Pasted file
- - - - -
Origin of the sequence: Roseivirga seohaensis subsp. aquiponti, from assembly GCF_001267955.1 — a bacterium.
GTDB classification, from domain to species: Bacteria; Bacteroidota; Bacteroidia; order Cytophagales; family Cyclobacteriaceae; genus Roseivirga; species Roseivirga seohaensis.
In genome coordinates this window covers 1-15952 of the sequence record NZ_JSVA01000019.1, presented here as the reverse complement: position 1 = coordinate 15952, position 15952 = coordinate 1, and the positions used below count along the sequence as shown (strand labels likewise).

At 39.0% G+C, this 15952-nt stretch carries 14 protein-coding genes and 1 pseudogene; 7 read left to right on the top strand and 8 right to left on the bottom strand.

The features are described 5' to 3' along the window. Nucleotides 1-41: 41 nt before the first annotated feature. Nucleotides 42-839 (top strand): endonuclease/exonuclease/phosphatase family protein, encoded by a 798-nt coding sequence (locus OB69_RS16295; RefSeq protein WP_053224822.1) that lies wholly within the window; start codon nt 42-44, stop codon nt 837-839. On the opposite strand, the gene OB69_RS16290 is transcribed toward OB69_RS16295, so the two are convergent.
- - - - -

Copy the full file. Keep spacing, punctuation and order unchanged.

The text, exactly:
Origin of the sequence: Roseivirga seohaensis subsp. aquiponti, from assembly GCF_001267955.1 — a bacterium.
GTDB classification, from domain to species: Bacteria; Bacteroidota; Bacteroidia; order Cytophagales; family Cyclobacteriaceae; genus Roseivirga; species Roseivirga seohaensis.
In genome coordinates this window covers 1-15952 of the sequence record NZ_JSVA01000019.1, presented here as the reverse complement: position 1 = coordinate 15952, position 15952 = coordinate 1, and the positions used below count along the sequence as shown (strand labels likewise).

At 39.0% G+C, this 15952-nt stretch carries 14 protein-coding genes and 1 pseudogene; 7 read left to right on the top strand and 8 right to left on the bottom strand.

The features are described 5' to 3' along the window. Nucleotides 1-41: 41 nt before the first annotated feature. Nucleotides 42-839 (top strand): endonuclease/exonuclease/phosphatase family protein, encoded by a 798-nt coding sequence (locus OB69_RS16295; RefSeq protein WP_053224822.1) that lies wholly within the window; start codon nt 42-44, stop codon nt 837-839. On the opposite strand, the gene OB69_RS16290 is transcribed toward OB69_RS16295, so the two are convergent.